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Microsoft wants to integrate Kinect into your TV and laptop, some obstacles to overcome first

Microsoft demo's TV with built-in Kinect, alludes to aspirations of a Kinect in every laptop and TV

Charles Gantt | Mar 5, 2013 at 10:28 am CST (1 min, 2 secs time to read)

During this week's Microsoft TechForum, Craig Mundie, a senior advisor for Microsoft, said that the company is looking to take the Kinect to new heights including TV's and laptops. "My dream is to get a Kinect into the bezel of something like this", as he pointed to a Surface tablet.

Microsoft wants to integrate Kinect into your TV and laptop, some obstacles to overcome first | TweakTown.com

The company was showing off a bulky, but very large display that featured a Kinect built into its bezel at its recently opened "Envisioning Center" along with many more Kinect integrated screens. The Kinect's being shown off were much smaller than the current model, but no one would comment on if they are version 2.0 or not.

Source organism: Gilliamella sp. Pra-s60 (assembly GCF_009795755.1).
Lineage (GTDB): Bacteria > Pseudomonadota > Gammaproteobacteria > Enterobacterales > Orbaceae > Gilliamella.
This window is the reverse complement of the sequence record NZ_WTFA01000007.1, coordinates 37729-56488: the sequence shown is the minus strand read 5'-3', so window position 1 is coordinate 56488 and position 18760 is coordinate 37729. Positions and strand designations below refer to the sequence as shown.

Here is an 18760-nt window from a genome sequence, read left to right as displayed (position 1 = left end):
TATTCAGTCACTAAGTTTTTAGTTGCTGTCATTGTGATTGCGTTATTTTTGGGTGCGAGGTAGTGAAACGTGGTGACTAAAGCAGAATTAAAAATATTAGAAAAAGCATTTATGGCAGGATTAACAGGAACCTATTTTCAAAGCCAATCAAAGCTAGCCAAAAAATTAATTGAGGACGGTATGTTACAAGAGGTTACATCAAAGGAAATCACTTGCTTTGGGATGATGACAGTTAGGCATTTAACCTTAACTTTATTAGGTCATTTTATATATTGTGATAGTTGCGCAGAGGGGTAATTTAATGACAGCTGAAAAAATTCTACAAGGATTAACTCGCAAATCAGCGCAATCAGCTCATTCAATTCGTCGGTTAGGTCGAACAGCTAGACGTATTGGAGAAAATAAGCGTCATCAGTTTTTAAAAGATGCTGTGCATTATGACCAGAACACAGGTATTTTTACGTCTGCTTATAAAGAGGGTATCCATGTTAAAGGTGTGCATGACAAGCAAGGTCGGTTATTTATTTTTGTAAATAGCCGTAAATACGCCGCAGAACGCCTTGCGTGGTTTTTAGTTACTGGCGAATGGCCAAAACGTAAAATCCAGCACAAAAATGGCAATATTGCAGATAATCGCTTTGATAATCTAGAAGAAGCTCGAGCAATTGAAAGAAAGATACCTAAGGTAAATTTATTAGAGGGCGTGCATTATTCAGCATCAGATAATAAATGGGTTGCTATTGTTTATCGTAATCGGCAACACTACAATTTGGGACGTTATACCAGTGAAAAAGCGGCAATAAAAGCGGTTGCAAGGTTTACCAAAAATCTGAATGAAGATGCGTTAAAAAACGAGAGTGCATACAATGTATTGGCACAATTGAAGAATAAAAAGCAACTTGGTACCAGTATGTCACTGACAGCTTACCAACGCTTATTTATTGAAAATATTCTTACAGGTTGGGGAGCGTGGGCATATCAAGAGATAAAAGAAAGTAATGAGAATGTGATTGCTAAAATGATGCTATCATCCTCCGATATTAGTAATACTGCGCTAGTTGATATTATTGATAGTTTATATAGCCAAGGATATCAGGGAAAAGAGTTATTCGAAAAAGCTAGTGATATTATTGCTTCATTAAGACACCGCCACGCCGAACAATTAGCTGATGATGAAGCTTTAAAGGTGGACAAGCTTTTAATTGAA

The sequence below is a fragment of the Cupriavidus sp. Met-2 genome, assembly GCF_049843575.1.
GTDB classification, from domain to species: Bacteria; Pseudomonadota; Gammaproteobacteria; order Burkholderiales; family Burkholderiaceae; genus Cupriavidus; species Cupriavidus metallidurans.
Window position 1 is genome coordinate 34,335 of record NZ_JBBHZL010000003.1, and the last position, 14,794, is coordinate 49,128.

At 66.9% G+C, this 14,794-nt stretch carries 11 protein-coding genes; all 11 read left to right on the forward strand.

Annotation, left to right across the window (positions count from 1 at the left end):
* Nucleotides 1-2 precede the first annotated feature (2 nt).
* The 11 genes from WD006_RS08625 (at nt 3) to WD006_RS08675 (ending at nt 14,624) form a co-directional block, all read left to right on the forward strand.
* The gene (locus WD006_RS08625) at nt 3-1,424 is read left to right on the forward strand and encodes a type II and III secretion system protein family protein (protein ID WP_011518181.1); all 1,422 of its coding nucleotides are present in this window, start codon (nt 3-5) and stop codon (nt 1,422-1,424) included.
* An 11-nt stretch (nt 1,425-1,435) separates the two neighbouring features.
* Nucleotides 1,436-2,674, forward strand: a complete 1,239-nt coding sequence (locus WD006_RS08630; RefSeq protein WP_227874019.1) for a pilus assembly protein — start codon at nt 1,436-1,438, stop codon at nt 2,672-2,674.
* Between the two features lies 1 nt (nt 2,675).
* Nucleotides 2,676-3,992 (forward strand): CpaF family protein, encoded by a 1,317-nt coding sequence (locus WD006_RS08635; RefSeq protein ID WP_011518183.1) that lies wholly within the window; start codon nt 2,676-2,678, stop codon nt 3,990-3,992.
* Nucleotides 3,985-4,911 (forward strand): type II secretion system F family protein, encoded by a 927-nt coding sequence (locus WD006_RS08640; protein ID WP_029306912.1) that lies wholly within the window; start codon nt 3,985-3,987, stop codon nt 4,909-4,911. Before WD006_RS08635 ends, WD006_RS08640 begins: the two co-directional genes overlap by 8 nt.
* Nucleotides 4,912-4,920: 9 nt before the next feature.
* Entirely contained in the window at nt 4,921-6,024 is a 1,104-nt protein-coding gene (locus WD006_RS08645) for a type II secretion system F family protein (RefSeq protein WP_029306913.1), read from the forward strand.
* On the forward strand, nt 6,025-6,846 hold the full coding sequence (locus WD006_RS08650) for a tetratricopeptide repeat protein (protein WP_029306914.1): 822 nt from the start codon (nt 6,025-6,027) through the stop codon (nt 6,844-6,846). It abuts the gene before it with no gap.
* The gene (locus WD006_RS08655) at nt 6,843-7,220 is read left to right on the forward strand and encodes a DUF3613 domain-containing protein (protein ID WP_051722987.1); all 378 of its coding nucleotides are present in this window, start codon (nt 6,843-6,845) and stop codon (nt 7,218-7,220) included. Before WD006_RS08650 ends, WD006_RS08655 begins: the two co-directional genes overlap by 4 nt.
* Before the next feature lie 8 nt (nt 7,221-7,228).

Before you can expect to see a Kinect in your ultra-thin smart TV, or even in your laptop or desktop monitor, things will have to get much smaller and some new technology will have to be created. The Kinect sensor does not work in daylight. "It turns out it's infrared so when you go out in the sunlight the sun is a big infrared source that drowns it out," Mundie explains. "There's a whole bunch of problems, not just miniaturization, in designing the sensors so they actually do what you expect them to do in all of the environments."

Last updated: Apr 7, 2020 at 11:32 am CDT

NEWS SOURCE:theverge.com
Charles Gantt

ABOUT THE AUTHOR - Charles Gantt

A web developer by day, Charles comes to TweakTown after a short break from the Tech Journalism world. Formerly the Editor in Chief at TheBestCaseScenario, he now writes Maker and DIY content. Charles is a self proclaimed Maker of Things and is a major supporter of the Maker movement. In his free time, Charles likes to build just about anything, with past projects ranging from custom PC cooling control systems to 3D printers. Other expensive addictions include Photography, Astronomy and Home Automation.

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